by Jennie Jarvis
When I was in middle school and high school (you know, that time when I thought my perspective on the world was all that mattered in the Universe), I spent a lot of time writing. I had Feelings (capital F), and I wanted to get them out. Since I went to a High School of the Performance Arts (think Fame but with less musical numbers in the hallways), the best way I felt I could express myself was through that oh-so-artistic format of poetry. Looking back, I know now that, while I could call those pieces of drivel poems if I really wanted to, what they really were could more accurately be called emotional vomit.
Fortunately, I discovered how meaningless and formless my poetry was pretty early – in fact, while I was still in high school. Each year, our theater department worked in conjunction with our creative writing department to host a one-night-only performance. Student theater directors could search through all the poems submitted to our literary magazine and turn them into presentations, almost like skits. Some of the finished pieces wound up being pretty faithful to the original poems, while other student directors used the poems more as inspiration for original skits than anything else. To be honest, it was a pretty cool experiment.
Each year that I was there, I had some of my “poetry” selected for adaptation into short theater works. In my junior and senior year, I took directing, so I got to adapt other students’ poems into skits as well. By both having my work adapted and adapting the work of others, I learned more about the musicality and performance of poetry than I ever could have in a classroom. You see, I entered the world of poetry as an emotional outlet: a place where I could spew my under-appreciated adolescent angst. Since this was my gateway into the world of poetry, it was really hard for me to see it as something much more craft-based despite the countless creative writing classes my program required. As a young human who thought she knew everything, once I learned something, it was really hard for me unlearn it.
On the flip side, as a theater major, I knew the dangers of falling prey to an excess of sentimental drivel. The heart of a good performance is based in emotional truth, but too much of it, and the entire show falls apart. An actor must be vulnerable but not so over the top that he is no longer believable. Even if he could break down and cry on cue, it doesn’t mean he should. Even if she has enough rage inside her to go nuts and scream on stage, sometimes a more subtle and silent anger is much more powerful (anyone else see Drive with Ryan Gosling?).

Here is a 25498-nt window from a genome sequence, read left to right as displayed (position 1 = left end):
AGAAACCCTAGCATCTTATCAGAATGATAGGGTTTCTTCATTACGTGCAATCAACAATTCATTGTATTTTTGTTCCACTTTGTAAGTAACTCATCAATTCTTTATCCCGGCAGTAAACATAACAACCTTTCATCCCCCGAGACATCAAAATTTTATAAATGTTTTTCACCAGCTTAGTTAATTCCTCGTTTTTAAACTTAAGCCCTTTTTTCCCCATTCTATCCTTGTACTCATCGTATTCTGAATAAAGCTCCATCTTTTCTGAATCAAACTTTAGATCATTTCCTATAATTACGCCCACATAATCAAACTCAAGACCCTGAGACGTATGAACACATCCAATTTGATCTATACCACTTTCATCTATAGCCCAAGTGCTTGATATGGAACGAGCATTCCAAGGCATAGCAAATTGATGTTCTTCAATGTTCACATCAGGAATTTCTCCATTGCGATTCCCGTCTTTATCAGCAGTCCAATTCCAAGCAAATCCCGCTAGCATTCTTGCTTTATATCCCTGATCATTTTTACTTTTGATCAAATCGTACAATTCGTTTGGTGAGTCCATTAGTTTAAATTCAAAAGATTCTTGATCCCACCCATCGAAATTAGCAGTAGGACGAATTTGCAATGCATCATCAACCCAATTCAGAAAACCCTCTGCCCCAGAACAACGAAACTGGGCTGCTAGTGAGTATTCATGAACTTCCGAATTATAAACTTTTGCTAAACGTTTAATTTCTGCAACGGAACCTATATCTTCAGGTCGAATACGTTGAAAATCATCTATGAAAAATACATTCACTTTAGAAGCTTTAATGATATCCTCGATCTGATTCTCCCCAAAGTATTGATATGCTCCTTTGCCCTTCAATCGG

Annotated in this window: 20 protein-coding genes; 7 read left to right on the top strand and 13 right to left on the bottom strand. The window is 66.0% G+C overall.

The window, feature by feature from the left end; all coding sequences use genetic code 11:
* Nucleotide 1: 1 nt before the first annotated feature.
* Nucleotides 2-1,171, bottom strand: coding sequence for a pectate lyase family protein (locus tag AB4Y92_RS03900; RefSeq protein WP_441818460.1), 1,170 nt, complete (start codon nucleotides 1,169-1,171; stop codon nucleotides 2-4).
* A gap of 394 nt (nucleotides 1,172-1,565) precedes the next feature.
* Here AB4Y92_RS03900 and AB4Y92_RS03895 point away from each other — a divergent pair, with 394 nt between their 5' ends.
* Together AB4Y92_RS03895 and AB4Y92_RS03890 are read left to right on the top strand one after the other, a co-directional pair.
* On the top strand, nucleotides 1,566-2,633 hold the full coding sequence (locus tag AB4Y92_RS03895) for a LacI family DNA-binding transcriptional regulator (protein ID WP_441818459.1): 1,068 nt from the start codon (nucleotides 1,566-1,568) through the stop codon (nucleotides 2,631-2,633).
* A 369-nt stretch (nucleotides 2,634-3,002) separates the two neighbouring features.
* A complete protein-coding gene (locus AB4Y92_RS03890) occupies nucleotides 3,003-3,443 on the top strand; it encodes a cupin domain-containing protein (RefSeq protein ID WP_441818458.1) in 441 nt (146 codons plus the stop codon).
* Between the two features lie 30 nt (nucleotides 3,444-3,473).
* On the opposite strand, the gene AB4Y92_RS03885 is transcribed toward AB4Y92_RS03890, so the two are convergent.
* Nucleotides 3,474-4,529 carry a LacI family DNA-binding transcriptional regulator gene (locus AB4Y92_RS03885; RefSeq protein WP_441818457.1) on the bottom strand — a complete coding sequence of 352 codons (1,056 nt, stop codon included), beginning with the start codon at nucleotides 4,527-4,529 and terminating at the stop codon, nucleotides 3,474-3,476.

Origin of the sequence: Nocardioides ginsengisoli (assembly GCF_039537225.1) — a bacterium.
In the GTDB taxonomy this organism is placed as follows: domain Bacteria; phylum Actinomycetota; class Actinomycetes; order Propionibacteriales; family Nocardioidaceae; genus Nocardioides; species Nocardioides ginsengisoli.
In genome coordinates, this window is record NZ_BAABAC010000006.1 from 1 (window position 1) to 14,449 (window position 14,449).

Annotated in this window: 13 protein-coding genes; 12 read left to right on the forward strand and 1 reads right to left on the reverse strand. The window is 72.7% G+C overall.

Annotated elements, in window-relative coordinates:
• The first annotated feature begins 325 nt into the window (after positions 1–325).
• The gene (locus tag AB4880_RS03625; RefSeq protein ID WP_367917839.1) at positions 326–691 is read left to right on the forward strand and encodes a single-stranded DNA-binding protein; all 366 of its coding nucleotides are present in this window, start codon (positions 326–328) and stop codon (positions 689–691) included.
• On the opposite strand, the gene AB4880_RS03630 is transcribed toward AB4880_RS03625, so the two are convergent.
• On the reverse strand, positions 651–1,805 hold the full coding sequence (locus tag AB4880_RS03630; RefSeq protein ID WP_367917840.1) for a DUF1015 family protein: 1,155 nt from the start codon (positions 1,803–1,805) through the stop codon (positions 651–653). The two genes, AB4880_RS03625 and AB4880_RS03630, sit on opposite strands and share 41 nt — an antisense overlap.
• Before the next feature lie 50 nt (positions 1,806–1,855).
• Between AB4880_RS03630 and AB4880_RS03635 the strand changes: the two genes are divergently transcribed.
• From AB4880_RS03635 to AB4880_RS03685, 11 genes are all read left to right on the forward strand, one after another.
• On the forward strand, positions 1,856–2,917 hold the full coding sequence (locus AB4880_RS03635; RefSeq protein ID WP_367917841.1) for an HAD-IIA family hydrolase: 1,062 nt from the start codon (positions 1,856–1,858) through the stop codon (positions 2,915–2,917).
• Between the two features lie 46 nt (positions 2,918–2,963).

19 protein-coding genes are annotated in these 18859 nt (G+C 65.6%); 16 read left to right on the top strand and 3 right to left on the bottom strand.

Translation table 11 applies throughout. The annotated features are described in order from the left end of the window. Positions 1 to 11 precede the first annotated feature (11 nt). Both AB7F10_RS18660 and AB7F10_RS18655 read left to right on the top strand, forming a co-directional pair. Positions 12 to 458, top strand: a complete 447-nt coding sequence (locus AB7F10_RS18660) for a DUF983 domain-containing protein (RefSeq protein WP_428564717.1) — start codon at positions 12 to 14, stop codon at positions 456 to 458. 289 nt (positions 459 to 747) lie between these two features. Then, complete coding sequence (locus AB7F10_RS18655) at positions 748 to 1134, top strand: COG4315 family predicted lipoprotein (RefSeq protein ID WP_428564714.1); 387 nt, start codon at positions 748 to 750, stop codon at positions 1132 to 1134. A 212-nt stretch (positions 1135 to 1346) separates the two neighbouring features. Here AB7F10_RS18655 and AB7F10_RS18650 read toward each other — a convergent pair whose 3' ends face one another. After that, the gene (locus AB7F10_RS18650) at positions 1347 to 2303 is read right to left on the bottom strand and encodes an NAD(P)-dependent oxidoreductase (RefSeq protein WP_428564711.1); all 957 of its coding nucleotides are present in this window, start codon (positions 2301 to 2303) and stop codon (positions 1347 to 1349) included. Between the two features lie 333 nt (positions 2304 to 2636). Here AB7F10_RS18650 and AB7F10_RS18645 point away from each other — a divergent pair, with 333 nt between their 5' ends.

I knew this. So why hadn’t I translated that knowledge of emotional truth on stage to my writing of poetry? Both poetry and theater are personal expressions of the author that use visuals and emotion to convey their message. Both of them are written for the author and for the reader/viewer alike. In my early days of writing poetry, I didn’t realize that poetry and theater are – in many ways – the same thing.
I’m grateful for those one-night-only performances at my high school because they showed me how closely theater and poetry speak to each other. When some of my earlier “poems” were adapted, I could hear the emotional overload as the actors said the words out loud. If I happened to walk by the rehearsal of one of my poems (writers were not revealed until the night of the show), I would hear the director telling the actors to tone down the sappiness. I had expressed myself, yes, but not well.
As I went farther along in high school, I tried to tone down the angst of my poems and work on making the individual lines read a bit more like lines in a play. While the transition was first rather challenging, something amazing eventually happened. My poetry became more effective.
Suddenly, I started having an inspirational impact on others who were exposed to my work. Because my emotional outpouring didn’t get in the way of what I was trying to express, I could more successfully express it. For example, I wrote the same poem twice about my frustration with not knowing what to do when I saw a friend considering killing herself. In my earlier version, it was dark and oh-so emotional, but I never really got much of a reaction from it. Once I rewrote it, thinking of it more like a theatrical performance – checking my emotions and working on how it would sound when read out loud – I suddenly had other people come up to me, thanking me for vocalizing a concern they had themselves. That poem went on to be published in a literary magazine and win a few minor awards.
I don’t think it’s a coincidence that the last time I wrote a poem was also the last time I was involved in a theater group, back in 2008. For me, the two are one and the same. I read the book of a play just like I would read a poem: as a series of lines that help tell a story in images. Conversely, I read a poem like I would a play: analyzing the words in order to find the solid emotional truth within.
For anyone out there who writes poetry, I give you this challenge: Have an actor read your work out loud. You may gain more than you think!
Fun fact: All the actors pictured above went to my high school and now have solid acting careers. A few of them were even in plays that I directed. I’m bragging, yes, but I’m proud to say I worked with each of them.